The U.S. Created a Memorial Day Moment of Silence. Here’s What to Know.

Washington Post photo by Bill O’Leary
Soldiers from the 3rd U.S. Infantry Regiment salute as they hear Taps being played at Arlington Memorial Cemetery in 2013.

The United States wants Americans to pause their Memorial Day grilling and pool splashing on Monday – it’ll only take a moment.

For the past two decades, the National Moment of Remembrance has been enshrined in law, formalizing 60 seconds of silence to commemorate fallen military members on a day widely seen as the unofficial start of summer.

Here’s what to know about the moment within a holiday:

What is the National Moment of Remembrance?

The moment was created so Americans would pause their day-off festivities and solemnly remember why they aren’t at work or school.

No matter where they are, Americans at 3 p.m. are to stop for one minute to reflect on the sacrifices that U.S. military members have made.

How did it start?

The notion of a National Moment of Remembrance came from a discussion with children, according to a White House website. A group was touring Lafayette Square in Washington in May 1996 when Carmella LaSpada asked its members what Memorial Day meant. At least one responded: “That’s the day the pools open!”

The moment affected LaSpada, whose No Greater Love organization promoted its mission “to minister to families of America’s war dead and victims of terrorism.”

LaSpada wanted children to understand Memorial Day, according to a 2001 Washington Post report, so she came up with the idea for a national moment of reflection. She began her years-long quest by pleading with malls, chain stores, airports, retirement homes, restaurants, hotels and theme parks to make announcements. She gave them leaflets, fliers, videos and tape recordings of taps.

That promotion would lead LaSpada to Capitol Hill, where she found an ally.

In October 2000, Sen. Chuck Hagel (R-Neb.) proposed a bill that would “encourage citizens to dedicate themselves to the values and principles for which those heroes . . . died,” his spokesman said later.

“The relevance of Memorial Day must be made more apparent to present and future generations of people of the United States through local and national observances and ongoing activities,” the legislation said.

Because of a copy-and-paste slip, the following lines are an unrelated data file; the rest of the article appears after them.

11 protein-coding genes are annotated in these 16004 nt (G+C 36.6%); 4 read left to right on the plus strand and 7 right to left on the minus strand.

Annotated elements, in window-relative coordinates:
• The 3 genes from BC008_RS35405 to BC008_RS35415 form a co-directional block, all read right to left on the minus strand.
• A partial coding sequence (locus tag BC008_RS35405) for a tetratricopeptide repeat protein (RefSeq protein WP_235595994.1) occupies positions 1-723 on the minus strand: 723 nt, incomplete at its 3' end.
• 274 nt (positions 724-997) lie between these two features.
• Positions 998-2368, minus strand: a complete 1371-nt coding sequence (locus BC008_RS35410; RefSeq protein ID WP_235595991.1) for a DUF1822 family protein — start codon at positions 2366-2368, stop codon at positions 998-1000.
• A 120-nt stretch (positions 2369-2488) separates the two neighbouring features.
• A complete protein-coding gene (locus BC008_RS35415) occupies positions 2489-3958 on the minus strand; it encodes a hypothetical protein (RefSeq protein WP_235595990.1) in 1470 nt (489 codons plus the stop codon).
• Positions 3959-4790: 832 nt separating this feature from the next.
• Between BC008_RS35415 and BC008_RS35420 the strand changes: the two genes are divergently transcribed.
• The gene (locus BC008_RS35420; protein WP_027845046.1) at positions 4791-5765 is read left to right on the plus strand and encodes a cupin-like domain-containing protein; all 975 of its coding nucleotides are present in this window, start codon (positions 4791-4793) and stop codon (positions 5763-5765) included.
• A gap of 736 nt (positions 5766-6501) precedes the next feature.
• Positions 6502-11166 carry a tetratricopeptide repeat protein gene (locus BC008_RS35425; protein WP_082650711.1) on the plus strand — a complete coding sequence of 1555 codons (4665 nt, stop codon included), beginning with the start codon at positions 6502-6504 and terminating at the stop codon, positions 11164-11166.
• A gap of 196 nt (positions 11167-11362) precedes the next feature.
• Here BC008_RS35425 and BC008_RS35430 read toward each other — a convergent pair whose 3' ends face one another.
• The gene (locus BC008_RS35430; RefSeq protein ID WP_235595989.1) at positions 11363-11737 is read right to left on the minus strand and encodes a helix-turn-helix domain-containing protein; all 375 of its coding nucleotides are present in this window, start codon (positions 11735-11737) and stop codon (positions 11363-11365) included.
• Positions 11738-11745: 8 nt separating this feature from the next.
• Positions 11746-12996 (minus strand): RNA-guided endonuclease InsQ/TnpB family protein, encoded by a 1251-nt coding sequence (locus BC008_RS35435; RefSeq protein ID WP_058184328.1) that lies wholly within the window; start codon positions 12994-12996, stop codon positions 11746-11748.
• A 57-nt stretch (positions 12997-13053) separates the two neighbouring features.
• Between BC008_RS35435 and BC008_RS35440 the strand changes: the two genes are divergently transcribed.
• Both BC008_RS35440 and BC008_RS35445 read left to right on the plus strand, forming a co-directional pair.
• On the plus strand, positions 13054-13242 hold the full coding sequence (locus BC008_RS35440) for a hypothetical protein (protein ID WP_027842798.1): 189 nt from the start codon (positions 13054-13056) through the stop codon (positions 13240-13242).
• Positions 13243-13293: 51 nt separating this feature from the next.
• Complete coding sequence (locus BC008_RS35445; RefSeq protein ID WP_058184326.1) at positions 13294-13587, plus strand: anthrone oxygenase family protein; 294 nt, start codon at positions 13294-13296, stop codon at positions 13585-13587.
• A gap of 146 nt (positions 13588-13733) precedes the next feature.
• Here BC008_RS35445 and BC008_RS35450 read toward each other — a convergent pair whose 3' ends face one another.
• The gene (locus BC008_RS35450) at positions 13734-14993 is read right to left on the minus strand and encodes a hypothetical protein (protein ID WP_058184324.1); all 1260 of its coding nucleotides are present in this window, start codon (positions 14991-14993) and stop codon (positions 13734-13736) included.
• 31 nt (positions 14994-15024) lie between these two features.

The National Moment of Remembrance Act became law in December 2000. Hagel would be come defense secretary in 2013, during the Obama administration. LaSpada would continue promoting veterans’ issues.

The commemoration that she championed is now “a way we can all help put the memorial back in Memorial Day,” LaSpada said, according to a Veterans Affairs publication.

Mike Coulter, a Hagel aide, told The Post in 2001 that the United States “has a responsibility to raise . . . respect for the national heritage,” and that the National Moment of Remembrance was a good way to accomplish that goal.

The time, 3 p.m., was chosen because “it is a time of day when most Americans are likely making the most of the freedoms we enjoy,” according to the White House website.

“This simple, brief reflection asks little compared with what we have asked of our servicemen and women,” President Bill Clinton said of the measure in 2000, according to the American Presidency Project.

How is it commemorated?

At 3 p.m. on Memorial Day, Major League Baseball games will pause, Amtrak train whistles will blare, and buglers and trumpeters will sound the solemn notes of taps.

All MLB teams participating in workouts or games will recognize a moment of silence as part of a “unified expression of gratitude,” the baseball organization said, with individual teams and umpiring crews determining how to observe the moment. All games played outside the 3 p.m. time slot will observe a brief moment of silence before the national anthem.

Train whistles will sound throughout the Amtrak system, which asked passengers to “join us in remembering and honoring the service and sacrifice of America’s armed forces.” Thousands of people will play the 24-note taps call that is sounded at military funerals and memorials, according to organizing group Taps Across America.

Washington Post photo by Michael S. Williamson
A crowd on the steps of the National Archives observe a moment of silence while Taps plays at the 2018 Memorial Day Parade in Washington.